Young lambs and goats (kids) are considered to be the most susceptible with mortality rates of 70-100%. Sheep and calves are highly susceptible with mortality rates of 20%-70%. Moderately susceptible species (with mortality rates of less than 10%) include goats, African buffalo, domestic buffalo, Asian monkeys and humans. Other species can be infected but are resistant and do not show any clinical signs.

Signs of the disease tend to be non-specific, rendering it difficult to recognise individual cases during epizootics. The occurrence of numerous abortions and mortalities among young animals, together with disease in humans, is characteristic. Pregnant sheep and cattle affected by this disease will almost always abort (80-100%).


In areas where the disease is known to occur, RVF may be suspected based on clinical signs, insect activity, concurrent disease in animals and humans, rapid spread of the disease and concurrent contributing environmental factors. Laboratory tests are required to confirm Rift Valley fever infections (OIE Manual of Diagnostic Tests and Vaccines for Terrestrial Animals).

Prevention and control

RVF is a regional problem and cooperation between neighbouring countries is essential for surveillance, prevention and control.

Essential elements for prevention and control of RVF include systematic ongoing surveillance in sentinel animals to monitor RVF infections in susceptible animals; immediate notification of clinical cases upon detection (in line with OIE reporting requirements); and implementation of sanitary measures to prevent spread (as described in the OIE Terrestrial Animal Health Code Chapter 8.15.).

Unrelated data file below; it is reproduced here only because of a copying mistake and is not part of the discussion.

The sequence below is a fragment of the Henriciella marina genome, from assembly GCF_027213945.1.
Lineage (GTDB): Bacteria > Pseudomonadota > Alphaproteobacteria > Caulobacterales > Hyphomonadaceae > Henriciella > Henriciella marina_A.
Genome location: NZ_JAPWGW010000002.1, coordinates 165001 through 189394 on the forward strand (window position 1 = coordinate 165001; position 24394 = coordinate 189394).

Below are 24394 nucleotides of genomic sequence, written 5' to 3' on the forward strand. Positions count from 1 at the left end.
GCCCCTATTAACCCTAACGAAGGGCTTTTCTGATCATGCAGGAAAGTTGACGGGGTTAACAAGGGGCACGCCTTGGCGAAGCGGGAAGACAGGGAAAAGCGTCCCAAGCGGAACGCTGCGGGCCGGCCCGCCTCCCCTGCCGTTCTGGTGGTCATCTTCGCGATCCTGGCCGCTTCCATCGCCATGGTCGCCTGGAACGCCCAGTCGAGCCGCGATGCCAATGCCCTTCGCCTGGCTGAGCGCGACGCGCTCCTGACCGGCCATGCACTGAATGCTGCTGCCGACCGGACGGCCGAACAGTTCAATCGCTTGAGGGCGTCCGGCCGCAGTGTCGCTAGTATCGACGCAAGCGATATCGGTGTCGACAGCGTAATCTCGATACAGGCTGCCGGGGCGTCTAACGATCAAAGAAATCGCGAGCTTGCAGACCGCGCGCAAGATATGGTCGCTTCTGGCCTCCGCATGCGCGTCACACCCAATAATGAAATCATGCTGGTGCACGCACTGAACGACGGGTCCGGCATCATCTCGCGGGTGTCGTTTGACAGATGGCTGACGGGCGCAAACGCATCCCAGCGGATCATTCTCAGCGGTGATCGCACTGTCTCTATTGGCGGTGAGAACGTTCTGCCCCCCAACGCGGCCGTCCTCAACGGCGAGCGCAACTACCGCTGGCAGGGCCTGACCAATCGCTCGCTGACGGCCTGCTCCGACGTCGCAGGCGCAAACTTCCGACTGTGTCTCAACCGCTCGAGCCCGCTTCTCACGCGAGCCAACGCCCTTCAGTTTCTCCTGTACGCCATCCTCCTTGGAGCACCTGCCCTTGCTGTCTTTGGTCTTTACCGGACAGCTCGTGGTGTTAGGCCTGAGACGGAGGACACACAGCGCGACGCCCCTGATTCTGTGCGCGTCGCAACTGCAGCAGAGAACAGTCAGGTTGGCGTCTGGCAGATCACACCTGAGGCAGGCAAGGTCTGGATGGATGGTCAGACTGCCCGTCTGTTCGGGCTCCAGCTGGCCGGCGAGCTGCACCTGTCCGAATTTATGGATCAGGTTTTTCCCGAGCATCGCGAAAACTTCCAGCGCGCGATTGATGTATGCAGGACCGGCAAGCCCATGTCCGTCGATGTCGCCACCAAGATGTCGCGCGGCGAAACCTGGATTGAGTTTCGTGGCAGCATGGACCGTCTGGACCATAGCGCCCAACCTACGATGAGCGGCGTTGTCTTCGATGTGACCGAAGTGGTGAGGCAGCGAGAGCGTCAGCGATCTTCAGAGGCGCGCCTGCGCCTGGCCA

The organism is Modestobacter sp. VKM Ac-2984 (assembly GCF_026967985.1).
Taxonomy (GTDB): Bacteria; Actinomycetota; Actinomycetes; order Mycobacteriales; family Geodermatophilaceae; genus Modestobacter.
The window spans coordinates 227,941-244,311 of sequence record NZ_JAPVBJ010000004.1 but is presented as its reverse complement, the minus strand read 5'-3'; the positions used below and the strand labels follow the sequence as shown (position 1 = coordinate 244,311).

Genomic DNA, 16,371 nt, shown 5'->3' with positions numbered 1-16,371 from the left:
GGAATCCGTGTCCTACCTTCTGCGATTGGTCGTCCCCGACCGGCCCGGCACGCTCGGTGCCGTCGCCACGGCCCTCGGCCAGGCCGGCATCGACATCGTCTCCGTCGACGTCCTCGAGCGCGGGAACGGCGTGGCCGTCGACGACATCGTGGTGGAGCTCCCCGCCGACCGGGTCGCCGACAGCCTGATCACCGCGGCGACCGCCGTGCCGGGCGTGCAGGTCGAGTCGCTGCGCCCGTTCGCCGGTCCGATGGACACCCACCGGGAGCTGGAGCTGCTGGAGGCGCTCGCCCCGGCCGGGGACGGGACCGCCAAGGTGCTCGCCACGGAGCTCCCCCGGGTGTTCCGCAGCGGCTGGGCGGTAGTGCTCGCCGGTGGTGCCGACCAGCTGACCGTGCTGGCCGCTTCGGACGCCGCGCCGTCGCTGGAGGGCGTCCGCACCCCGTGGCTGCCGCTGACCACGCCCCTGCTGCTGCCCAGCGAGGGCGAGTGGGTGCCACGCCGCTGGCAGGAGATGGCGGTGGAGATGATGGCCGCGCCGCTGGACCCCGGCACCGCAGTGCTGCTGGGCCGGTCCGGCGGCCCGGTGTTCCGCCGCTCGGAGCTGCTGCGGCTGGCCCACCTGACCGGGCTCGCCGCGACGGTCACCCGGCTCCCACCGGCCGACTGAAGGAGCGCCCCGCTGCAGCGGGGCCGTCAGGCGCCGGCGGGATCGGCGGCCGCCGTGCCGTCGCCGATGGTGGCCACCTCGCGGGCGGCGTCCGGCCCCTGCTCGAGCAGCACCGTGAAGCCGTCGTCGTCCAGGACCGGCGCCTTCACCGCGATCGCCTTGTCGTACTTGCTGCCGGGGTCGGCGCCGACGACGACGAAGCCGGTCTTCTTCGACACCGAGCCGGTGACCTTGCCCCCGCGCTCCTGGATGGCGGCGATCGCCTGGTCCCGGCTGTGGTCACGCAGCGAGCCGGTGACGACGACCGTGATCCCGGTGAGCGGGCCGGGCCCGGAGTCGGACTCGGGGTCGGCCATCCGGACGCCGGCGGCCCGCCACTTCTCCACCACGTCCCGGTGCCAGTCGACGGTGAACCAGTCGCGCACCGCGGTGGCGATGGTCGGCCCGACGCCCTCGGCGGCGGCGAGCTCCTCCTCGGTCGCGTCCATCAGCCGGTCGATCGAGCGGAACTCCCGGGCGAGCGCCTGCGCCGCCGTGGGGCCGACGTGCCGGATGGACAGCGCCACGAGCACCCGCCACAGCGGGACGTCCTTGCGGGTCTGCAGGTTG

Coordinated sharing of information between animal health and public health services is essential for effective implementation of public and animal health interventions.

Controlling the vector (mosquito) population through spraying and management of mosquito breeding grounds has also been effective, especially during heavy flooding. However, its effectiveness remains limited because of the high cost and geographical extent of the endemic area.

Systems to monitor variations in climatic conditions (often using remotely sensed data) may sometimes provide advance warning of conditions that favour the flourishing of mosquito populations and signal the need to implement enhanced control measures.

Vaccination is the primary option available for prevention of RVF infections in animals in areas where the disease is endemic, but this is hampered by uncertainties on when and where outbreaks are most likely to occur and the time it may take to produce the vaccines. Therefore, public education, livestock quarantine, and slaughter bans are perhaps the most effective measures against disease spread during the pre-outbreak and outbreak phases.

There are several types of vaccines for RVF and they can be broadly classified as follows:

  • Conventional vaccines: These are produced by standard methods (non-recombinant DNA techniques). They include inactivated and live attenuated vaccines. These vaccines have been used extensively in controlling RVF but lack important properties such as the ability to differentiate infected from vaccinated animals (DIVA). Live attenuated vaccines can produce long lived immunity but they carry a certain level of risk since they are associated with increased risk of abortion and carry the risk of re-assortment with wild virus strains. Inactivated vaccines require multiple doses to maintain immunity in vaccinated animals.
  • Novel vaccines: The formulations are based on recombinant DNA techniques. A number of recombinant vaccines are under development but are not yet licensed for use in endemic countries.

Geographical distribution

For the most recent information on the reported distribution of Rift Valley fever in animals visit the OIE’s World Animal Health Information Database.

To date, RVF is endemic in many sub-Saharan African countries (including Madagascar) and may involve several countries in the region at the same time or progressively expand geographically over the course of a few years. In addition to sub-Saharan Africa, large outbreaks have been observed in Egypt, the Arabian Peninsula (South-west), and in some Indian Ocean Islands.